Species Face Extinction
By Sonny Inbaraj
18 November, 2004
Inter Press Service
Over 15,000 animal and plant species face extinction, reveals the World
Conservation Union or IUCN in its '2004
Red List of Threatened Species'.
One in three amphibians
and almost half of all freshwater turtles are threatened, on top of
the one in eight birds and one in four mammals known to be jeopardy,
said the IUCN at its 3rd World Conservation Congress being held in the
Thai capital from Nov. 17-25.
The global conference
brings together 81 states, 114 government agencies, 800 plus non-governmental
organisations (NGOs) and some 10,000 scientists and experts from 181
countries and has been billed as the one of biggest environmental meetings
''This sends a very
powerful message that conservation is not a marginal issue in the year
2004,'' said Achim Steiner, director-general of the Geneva-based IUCN.
''There has been a record level of interest.''
IUCN's 'Red List'
is the most comprehensive scientific assessment of species at risk of
dying out, and includes concrete measures to slow or reverse their extinction.
The 15,589 species
threatened with extinction, although cover just over one percent of
the world's described species, includes 12 percent of all bird species,
23 percent of all mammal species, 32 percent of all amphibian species
and 34 percent of all gymnosperms (mainly conifers and cycads).
''This is a wake
up call for the world,'' said Steiner.
have a reputation for presenting doom and gloom scenarios but it is
pointless to try and deny what you will find in this 'Red List','' he
added. ''The evidence presented should make people worry about the future
viability of the various ecosystems that we depend on.''
There are nine categories
in the 'Red List' system: extinct, extinct in the wild, critically endangered,
endangered, vulnerable, near threatened, least concern, data deficient
and not evaluated. In addition to the 'Red List', the IUCN has also
published its Global Species Assessment, which it does every four years.
According to the
2004 assessment, countries with the most threatened and threatened endemic
species lie mainly in the continental tropics, while those with the
highest proportion of threatened endemics are mainly tropical island
China, Indonesia and Mexico have particularly large numbers of threatened
species,'' the report pointed out.
It also revealed
that Colombia, India, Malaysia, Burma, New Caledonia, Papua New Guinea,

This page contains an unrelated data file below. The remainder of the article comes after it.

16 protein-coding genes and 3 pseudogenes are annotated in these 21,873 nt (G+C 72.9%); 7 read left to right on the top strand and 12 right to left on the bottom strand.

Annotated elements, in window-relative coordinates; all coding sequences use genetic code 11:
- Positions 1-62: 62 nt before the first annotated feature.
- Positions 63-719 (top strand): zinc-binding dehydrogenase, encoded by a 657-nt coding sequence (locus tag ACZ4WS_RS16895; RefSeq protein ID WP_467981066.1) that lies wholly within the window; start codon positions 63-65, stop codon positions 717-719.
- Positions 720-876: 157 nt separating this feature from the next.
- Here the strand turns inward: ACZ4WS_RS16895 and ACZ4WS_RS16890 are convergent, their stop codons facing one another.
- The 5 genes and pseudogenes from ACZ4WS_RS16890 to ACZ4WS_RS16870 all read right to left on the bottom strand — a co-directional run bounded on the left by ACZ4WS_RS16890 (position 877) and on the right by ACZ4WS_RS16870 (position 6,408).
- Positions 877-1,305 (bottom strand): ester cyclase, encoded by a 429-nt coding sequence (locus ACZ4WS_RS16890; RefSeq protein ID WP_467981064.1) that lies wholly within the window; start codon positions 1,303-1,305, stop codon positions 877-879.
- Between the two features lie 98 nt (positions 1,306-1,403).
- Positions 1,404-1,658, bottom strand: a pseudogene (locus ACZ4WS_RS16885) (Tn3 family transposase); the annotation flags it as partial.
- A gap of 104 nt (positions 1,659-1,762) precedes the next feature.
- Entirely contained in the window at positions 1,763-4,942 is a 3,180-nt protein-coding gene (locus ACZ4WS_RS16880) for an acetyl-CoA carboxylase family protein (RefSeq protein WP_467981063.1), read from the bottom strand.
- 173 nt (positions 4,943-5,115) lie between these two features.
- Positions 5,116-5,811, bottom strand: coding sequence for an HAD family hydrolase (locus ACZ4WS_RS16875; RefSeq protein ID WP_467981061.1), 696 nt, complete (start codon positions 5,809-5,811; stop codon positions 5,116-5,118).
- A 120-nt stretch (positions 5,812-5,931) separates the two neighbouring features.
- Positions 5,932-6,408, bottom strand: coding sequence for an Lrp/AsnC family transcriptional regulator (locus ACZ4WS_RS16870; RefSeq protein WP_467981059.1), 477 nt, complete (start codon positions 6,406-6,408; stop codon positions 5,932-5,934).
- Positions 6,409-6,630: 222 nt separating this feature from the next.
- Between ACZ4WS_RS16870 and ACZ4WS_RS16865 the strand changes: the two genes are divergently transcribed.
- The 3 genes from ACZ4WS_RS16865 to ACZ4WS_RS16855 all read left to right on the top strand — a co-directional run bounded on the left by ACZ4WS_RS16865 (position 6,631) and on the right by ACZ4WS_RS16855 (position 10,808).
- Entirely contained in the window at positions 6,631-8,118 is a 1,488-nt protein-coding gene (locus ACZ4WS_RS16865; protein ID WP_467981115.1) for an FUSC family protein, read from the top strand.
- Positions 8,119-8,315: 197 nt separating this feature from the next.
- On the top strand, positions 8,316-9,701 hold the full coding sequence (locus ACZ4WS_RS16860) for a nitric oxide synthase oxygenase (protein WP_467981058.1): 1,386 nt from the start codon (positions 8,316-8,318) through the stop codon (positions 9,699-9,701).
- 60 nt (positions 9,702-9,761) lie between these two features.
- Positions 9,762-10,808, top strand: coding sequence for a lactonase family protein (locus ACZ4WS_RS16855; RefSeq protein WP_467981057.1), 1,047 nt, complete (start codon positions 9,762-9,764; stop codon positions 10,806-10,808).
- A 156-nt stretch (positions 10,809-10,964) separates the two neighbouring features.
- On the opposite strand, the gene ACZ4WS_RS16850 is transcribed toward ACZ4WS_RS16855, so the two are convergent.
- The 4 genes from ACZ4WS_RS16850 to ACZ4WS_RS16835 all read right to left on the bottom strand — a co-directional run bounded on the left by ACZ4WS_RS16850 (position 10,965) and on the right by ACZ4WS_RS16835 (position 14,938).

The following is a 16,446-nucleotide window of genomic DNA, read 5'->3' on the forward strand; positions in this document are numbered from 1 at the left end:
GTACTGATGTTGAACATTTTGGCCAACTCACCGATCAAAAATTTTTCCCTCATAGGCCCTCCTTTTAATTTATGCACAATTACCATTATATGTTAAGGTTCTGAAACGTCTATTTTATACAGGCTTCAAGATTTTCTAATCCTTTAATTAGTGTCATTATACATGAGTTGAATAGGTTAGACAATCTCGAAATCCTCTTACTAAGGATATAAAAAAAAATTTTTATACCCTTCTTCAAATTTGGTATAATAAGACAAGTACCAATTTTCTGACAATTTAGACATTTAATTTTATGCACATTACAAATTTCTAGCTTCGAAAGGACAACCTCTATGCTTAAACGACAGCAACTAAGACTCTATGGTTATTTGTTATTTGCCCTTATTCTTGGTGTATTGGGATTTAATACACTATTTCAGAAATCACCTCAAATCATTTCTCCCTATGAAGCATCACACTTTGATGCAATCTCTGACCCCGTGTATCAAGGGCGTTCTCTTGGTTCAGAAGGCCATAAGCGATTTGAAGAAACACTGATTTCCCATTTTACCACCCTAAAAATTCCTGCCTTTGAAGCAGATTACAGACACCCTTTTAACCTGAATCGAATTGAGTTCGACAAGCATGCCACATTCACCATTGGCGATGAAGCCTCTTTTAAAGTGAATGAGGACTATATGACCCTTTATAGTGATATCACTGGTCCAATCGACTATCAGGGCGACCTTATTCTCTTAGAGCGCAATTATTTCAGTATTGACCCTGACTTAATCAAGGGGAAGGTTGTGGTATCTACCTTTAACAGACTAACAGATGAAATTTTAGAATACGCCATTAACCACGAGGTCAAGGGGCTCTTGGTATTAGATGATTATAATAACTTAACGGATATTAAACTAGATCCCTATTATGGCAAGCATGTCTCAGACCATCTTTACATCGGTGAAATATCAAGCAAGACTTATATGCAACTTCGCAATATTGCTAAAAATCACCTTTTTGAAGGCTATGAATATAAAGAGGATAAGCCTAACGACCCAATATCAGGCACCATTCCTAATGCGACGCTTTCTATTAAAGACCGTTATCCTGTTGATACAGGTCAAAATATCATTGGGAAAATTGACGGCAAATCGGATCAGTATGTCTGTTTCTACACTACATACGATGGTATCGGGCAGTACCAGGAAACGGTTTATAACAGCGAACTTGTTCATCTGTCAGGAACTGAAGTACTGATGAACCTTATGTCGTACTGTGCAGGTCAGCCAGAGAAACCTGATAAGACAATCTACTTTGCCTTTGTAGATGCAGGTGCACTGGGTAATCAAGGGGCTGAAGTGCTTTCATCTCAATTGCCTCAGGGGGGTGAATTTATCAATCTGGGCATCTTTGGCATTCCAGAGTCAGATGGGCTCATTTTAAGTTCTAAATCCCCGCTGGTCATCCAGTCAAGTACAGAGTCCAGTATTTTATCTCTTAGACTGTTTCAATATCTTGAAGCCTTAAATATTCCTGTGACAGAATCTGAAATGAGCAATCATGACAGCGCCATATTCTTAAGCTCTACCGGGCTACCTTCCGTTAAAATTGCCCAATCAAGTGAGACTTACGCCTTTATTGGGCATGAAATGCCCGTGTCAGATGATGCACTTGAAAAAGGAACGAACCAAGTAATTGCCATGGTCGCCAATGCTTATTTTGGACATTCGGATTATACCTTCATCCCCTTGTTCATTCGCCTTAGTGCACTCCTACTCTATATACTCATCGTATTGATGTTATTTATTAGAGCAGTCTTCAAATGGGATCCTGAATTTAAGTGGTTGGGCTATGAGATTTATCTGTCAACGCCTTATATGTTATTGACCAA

the Philippines, South Africa and the United States have high number
of threatened endemics for at least one taxonomic group.
People, either directly
or indirectly, are the main reason for most species' declines. Habitat
destruction and degradation are the leading threats but other significant
pressures include over-exploitation for food, pets, and medicine, introduced
species, pollution and disease. Climate change, also, is increasingly
recognised as a serious threat.
Among the key findings
of the 2004 Global Species Assessment is that future conflicts between
the needs of threatened species and rapidly increasing human populations
are predicted to occur in Cameroon, Colombia, Ecuador, India, Madagascar,
Malaysia, Peru, Philippines, Tanzania and Peru.
The report also
named Brazil, Cameroon, China, Colombia, Ecuador, India, Indonesia,
Madagascar, Peru and the Philippines as countries with a large number
of threatened species and unable to financially invest in conservation.
''The world's conservation
community has been ignored for far too long by those who are making
fundamental economic and political decisions,'' said IUCN's Steiner.
''We are reaching the limits of exploitation and we need to reverse
But while most threats
to biodiversity are human-driven, human actions alone can prevent many
species from becoming extinct, said David Brackett, chair of IUCN's
Species Survival Commission.
''There are many
examples of species being brought back from the brink, including the
southern white rhinoceros,'' Brackett pointed out.
The southern white
rhinoceros that had been fairly widespread throughout Namibia, Bostwana,
Zimbabwe, Mozambique and South Africa early in the 19th century, had
by the turn of the 20th century been reduced to two relict populations
on the Zimbabwe- Mozambique border and the Umfolozi Game Reserve in
KwaZulu-Natal, South Africa.
decision had been made on their protection and numbers soon increased
over the years from 700 animals in 1960 to over 11,5000 free-ranging
southern white rhinos in 2002.
The southern white
rhinoceros is now listed as near threatened on the IUCN 'Red List'.
But the IUCN's 'Red
List' also demonstrates how little is known about the world's biodiversity.
is an underestimate as many species have not been assessed. In fact
only three percent of the world's species have been assessed in this
'Red List','' said Brackett. ''Other habitats are also under threat
but we do not know quite enough of them yet.''
''However, the fact
that we have many gaps in our knowledge should not be an excuse for
inaction,'' added Brackett. ''The 15,589 threatened species on the 'Red
List' require urgent conservation attention if they are not to slip
further towards extinction.''
© 2004 IPS